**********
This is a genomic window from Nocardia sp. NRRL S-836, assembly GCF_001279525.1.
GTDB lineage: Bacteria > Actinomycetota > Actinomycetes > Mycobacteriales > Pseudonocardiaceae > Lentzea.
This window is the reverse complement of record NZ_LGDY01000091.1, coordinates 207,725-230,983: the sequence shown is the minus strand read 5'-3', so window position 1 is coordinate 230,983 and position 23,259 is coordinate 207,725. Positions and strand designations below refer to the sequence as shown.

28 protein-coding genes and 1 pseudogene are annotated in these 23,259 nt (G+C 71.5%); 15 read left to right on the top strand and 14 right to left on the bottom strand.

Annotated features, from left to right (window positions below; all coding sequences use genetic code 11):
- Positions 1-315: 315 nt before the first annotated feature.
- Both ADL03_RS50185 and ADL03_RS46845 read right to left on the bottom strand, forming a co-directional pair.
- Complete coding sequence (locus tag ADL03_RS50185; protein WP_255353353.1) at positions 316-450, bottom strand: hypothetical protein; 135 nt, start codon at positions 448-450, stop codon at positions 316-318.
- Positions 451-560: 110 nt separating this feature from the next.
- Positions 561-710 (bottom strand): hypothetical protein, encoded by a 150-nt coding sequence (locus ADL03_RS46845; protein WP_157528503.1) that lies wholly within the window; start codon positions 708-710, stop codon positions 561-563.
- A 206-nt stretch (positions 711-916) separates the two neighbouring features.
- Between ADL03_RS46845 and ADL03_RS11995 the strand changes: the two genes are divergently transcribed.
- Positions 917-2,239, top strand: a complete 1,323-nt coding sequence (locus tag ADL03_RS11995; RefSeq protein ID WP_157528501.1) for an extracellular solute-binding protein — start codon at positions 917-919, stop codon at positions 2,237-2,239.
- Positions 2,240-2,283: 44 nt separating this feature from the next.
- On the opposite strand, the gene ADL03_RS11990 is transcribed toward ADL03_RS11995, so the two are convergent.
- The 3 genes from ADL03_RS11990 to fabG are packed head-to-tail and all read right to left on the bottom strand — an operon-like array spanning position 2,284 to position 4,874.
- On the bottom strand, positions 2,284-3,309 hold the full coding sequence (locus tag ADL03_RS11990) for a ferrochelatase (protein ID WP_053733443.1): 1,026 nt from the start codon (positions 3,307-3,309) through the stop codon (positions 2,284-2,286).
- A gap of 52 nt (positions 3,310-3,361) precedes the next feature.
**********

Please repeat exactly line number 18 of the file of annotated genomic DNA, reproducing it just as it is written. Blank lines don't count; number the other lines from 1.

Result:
- A gap of 52 nt (positions 3,310-3,361) precedes the next feature.